Over the past two decades, the 24-hour news cycle has become a faster, leaner machine, driven in no small part by the shift from traditional to digital media—a shift that was only accelerated by the COVID-19 pandemic and resulting boom in digital content and consumption. Consumers can access breaking news with a tap of their smartphone. That news, in turn, may be distilled down to character limits and “listicles,” allowing the reader to quickly move on to new content as it’s issued in real-time.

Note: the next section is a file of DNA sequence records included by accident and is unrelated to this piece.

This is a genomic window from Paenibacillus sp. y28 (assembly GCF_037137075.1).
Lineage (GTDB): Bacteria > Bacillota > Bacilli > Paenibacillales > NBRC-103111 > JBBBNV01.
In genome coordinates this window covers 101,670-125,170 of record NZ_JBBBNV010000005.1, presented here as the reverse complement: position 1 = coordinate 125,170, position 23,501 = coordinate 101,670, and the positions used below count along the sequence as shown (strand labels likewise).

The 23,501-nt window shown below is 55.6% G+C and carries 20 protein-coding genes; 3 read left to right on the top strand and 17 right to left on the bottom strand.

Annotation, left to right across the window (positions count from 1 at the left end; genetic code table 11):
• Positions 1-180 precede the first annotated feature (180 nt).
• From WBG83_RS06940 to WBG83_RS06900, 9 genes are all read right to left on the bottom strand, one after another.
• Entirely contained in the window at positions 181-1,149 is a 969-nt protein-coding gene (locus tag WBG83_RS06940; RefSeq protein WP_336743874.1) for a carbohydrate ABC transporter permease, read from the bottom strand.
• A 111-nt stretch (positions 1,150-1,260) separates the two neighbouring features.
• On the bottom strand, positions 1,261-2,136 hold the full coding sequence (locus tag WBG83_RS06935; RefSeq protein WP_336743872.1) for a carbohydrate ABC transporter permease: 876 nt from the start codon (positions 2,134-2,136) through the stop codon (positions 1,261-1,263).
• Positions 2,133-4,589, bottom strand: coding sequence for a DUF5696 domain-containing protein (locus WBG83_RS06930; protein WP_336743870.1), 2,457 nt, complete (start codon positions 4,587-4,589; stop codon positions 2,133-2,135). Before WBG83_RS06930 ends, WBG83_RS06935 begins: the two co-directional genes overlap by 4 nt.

This transition to digital media, as well as the breakneck speed at which news is now published and consumed, has had a significant impact on litigation strategy. Often, clients will turn to public relations firms to help them navigate perception of their case by an expanding audience across multiple platforms, including social media. And, with time now so often of the essence, clients may prefer that their attorneys and consultants work together to craft a coordinated strategy. But because public relations firms are strangers to the attorney-client relationship, these communications raise important questions concerning how far the protections of the attorney-client privilege extend. As with any third party, the presence of an attorney on an e-mail chain does not necessarily shield the communication from disclosure—and in fact, the inclusion of that third party may waive privilege that would otherwise apply.